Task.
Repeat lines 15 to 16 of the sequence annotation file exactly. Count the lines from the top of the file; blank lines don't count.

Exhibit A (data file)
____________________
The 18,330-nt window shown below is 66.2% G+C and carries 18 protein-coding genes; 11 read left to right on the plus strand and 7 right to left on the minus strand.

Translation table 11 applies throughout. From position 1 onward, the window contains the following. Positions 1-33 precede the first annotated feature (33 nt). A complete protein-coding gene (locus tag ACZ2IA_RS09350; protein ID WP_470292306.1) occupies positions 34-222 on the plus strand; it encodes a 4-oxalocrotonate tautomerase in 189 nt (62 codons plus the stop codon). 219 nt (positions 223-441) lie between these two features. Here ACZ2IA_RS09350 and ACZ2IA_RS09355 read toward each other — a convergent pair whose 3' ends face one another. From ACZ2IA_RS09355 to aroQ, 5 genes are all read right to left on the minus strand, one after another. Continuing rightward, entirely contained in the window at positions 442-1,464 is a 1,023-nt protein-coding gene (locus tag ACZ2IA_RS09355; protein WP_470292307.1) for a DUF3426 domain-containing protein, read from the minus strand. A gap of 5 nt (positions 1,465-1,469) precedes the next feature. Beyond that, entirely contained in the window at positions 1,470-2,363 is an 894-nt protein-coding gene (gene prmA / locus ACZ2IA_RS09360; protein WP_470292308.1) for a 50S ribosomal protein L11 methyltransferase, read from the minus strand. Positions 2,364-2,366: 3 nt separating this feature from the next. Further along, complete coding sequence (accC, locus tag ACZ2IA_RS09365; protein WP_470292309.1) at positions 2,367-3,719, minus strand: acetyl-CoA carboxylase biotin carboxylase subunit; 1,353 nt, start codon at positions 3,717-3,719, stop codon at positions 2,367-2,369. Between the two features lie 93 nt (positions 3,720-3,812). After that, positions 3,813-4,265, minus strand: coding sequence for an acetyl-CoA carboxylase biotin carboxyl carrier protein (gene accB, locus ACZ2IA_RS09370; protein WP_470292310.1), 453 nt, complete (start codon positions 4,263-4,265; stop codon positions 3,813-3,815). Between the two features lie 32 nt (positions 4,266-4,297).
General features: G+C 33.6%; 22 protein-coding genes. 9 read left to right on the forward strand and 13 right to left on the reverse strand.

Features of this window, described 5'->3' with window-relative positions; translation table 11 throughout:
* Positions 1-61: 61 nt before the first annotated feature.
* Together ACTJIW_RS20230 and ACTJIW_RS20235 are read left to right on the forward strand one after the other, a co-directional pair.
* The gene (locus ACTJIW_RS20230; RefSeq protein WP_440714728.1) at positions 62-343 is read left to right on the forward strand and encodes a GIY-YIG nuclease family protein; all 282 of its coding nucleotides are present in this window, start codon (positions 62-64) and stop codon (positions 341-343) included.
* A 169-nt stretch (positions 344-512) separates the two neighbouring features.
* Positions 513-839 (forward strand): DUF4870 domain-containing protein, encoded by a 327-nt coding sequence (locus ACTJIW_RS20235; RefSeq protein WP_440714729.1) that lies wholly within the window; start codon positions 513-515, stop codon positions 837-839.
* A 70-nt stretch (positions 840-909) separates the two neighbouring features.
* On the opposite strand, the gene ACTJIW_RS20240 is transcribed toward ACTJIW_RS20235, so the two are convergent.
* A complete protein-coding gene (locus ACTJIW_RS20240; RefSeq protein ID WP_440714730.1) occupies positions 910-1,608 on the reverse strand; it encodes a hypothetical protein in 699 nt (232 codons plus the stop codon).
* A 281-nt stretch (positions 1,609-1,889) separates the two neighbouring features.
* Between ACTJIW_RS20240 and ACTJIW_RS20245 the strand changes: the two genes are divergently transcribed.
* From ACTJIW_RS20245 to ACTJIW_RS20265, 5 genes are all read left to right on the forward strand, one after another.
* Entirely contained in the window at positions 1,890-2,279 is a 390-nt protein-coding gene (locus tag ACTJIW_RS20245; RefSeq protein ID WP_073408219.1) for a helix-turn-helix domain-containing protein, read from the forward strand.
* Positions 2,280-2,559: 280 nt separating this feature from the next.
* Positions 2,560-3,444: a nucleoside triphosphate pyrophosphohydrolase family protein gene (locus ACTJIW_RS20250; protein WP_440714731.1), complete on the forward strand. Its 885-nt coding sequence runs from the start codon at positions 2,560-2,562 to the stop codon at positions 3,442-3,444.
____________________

* From ACTJIW_RS20245 to ACTJIW_RS20265, 5 genes are all read left to right on the forward strand, one after another.
* Entirely contained in the window at positions 1,890-2,279 is a 390-nt protein-coding gene (locus tag ACTJIW_RS20245; RefSeq protein ID WP_073408219.1) for a helix-turn-helix domain-containing protein, read from the forward strand.